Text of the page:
Two college students are riding the bus together in Ottawa. One says to the other “I had to read Dr. Jekyll and Mr. Hyde in French class this week and I was so bored because I couldn’t understand a single word. The only word I understood was ‘narcotique’ and I was like ‘Oh, that’s cool at least. They’re doing drugs'”. Her friend replies “Are you sure it wasn’t ‘narcotic’? Like ‘You’re so narcotic’?”
This is one of many conversations I couldn’t help overhearing between strangers that I’ll probably always remember. I’ve got a million of ’em. I like watching people, listening to them, and speculating about them. Like that guy who used to mysteriously sit and wait in our office’s reception area every morning an hour before we actually opened. What his deal was we’ll now never know but Jay and I sure did toss around a lot of ideas.
I’m coming off as a little creepy I’m sure but I really don’t think I’m alone here. Don’t you ever wonder about the people you see ride the bus with you every day or the girl who serves you your Starbucks every morning? It can’t just be me and Rachel, the obsessive alcoholic who carefully observes the young couple living in a house that her train passes every morning in Girl on a Train, one of my favourite books lately. She starts to think of them as the perfect couple and even makes up names for them. Eventually, of course, she starts looking too closely and, after seeing something she shouldn’t have, winds up badly beaten up and in way over her head.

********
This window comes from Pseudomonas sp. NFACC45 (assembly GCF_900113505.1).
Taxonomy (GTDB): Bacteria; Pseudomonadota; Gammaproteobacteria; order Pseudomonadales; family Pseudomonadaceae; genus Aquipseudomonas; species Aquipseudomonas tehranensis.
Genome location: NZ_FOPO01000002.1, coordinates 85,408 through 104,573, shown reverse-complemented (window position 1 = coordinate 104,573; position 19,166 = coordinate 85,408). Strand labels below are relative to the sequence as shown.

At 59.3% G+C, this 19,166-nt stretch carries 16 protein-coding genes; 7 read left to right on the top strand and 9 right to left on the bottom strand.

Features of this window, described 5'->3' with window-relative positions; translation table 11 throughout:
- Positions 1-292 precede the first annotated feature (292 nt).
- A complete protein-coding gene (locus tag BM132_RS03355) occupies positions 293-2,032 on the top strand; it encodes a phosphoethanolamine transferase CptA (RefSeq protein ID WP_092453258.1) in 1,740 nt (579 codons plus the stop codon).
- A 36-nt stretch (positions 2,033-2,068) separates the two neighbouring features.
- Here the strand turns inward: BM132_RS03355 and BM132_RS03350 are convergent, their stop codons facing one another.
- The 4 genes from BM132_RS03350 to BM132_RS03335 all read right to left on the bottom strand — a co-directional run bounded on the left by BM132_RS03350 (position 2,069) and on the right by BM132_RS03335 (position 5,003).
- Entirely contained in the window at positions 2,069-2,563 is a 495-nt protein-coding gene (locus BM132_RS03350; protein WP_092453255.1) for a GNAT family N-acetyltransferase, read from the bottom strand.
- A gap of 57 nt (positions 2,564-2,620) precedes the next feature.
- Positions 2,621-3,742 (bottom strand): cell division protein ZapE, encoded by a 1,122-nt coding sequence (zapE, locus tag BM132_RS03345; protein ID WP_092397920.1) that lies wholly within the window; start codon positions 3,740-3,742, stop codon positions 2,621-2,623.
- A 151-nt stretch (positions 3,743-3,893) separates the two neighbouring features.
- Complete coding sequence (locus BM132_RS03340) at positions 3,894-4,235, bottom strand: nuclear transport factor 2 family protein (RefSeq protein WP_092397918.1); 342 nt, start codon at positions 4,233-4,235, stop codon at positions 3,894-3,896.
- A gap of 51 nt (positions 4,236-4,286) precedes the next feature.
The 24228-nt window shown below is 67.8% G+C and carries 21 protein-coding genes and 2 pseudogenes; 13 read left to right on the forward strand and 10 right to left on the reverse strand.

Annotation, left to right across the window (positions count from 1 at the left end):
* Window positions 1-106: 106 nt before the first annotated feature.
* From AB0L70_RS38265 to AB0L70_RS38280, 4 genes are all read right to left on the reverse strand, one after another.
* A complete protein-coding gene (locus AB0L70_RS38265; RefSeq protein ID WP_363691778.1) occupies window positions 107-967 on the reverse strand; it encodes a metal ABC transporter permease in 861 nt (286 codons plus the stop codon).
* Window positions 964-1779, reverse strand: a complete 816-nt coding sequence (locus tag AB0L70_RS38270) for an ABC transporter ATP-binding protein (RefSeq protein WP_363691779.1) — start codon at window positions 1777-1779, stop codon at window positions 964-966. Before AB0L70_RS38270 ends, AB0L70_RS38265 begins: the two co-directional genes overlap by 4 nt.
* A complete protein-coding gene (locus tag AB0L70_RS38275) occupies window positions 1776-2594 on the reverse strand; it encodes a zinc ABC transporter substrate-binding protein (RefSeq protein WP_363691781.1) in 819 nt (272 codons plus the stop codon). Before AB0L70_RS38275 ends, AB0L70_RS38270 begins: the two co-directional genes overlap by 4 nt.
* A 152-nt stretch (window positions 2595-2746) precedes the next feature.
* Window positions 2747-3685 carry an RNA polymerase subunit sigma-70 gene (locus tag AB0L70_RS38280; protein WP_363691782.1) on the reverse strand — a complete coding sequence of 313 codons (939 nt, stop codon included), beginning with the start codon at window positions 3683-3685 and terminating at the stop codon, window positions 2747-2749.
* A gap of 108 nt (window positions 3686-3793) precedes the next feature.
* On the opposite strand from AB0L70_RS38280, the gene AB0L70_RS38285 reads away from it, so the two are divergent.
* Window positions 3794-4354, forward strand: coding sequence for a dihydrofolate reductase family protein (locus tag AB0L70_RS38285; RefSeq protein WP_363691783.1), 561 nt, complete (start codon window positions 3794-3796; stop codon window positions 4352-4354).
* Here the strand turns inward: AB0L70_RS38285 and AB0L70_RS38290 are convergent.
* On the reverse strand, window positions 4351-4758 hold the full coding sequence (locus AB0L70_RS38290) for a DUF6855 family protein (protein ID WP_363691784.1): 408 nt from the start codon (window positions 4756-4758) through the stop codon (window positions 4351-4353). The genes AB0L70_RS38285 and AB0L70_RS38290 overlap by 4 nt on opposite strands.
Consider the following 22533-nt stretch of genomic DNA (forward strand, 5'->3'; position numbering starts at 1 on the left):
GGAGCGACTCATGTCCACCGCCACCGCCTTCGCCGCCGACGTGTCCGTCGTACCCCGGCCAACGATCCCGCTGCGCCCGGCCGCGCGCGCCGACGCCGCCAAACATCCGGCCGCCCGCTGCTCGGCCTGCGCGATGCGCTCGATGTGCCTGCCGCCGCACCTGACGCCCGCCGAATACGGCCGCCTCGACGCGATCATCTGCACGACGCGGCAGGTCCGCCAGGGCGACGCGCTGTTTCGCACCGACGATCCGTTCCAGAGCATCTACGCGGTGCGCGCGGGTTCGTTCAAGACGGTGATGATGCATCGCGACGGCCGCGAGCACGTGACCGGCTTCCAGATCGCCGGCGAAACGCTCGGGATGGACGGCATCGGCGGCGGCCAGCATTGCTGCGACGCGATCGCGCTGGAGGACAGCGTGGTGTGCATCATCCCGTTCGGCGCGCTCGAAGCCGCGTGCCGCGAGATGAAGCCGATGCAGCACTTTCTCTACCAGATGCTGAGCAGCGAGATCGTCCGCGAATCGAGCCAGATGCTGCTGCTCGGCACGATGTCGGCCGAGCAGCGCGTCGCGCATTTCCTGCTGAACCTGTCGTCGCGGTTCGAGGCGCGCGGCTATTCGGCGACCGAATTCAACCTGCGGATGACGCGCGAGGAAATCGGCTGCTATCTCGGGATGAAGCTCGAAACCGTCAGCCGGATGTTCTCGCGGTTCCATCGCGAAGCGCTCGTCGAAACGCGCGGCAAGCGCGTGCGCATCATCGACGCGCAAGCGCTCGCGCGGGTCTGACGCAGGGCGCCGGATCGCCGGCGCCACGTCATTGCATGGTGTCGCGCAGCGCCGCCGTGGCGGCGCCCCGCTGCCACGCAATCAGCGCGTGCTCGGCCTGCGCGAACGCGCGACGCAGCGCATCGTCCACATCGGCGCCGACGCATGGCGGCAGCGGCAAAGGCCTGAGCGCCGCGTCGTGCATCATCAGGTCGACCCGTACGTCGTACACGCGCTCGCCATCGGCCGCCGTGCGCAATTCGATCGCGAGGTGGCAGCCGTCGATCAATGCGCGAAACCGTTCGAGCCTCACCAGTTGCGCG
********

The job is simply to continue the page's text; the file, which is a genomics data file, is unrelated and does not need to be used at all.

I thought of this when watching Blow Out today, Brian De Palma’s 1981 thriller that this post started out as a review of. In the film, John Travolta plays a sound effects guy who goes to the park in the middle of the night to record some wind. He can’t help taking advantage of his powerful recording equipment to listen in on a conversation between two lovers. Before he knows it, he’s witnessed himself a murder. A lot of De Palma’s style hasn’t aged well and it would be hard to get away with making Nancy Allen’s female lead so insultingly dumb if it were made today but I realized, while watching it, that I like movies about people watching people (Coppola’s The Conversation, for instance, or The Lives of Others). They’re a useful reminder that if you keep watching you may see something you wish you hadn’t.
That’s why Rear Window is quite possibly my favourite Hitchcock. James Stewart is in his apartment recovering from a leg injury with little to do but stare out his window and observe his neighbors from across the street. He too thinks he’s witnessed himself a murder, putting himself in some jeopardy. Of course the cops don’t believe him, nor did they believe Travolta or Rachel. Because people who watch people are weird and are unreliable witnesses.
This is what the movies are there for. To remind people like me that eavesdropping- like skinny dipping, ripping off the mob, getting inolved with a woman who you can’t take your eyes off of but who smells like trouble, asking “what could go wrong?”, investigating a suspiscious noise, and showering in a motel room- can be a lot of fun but it can also get you killed.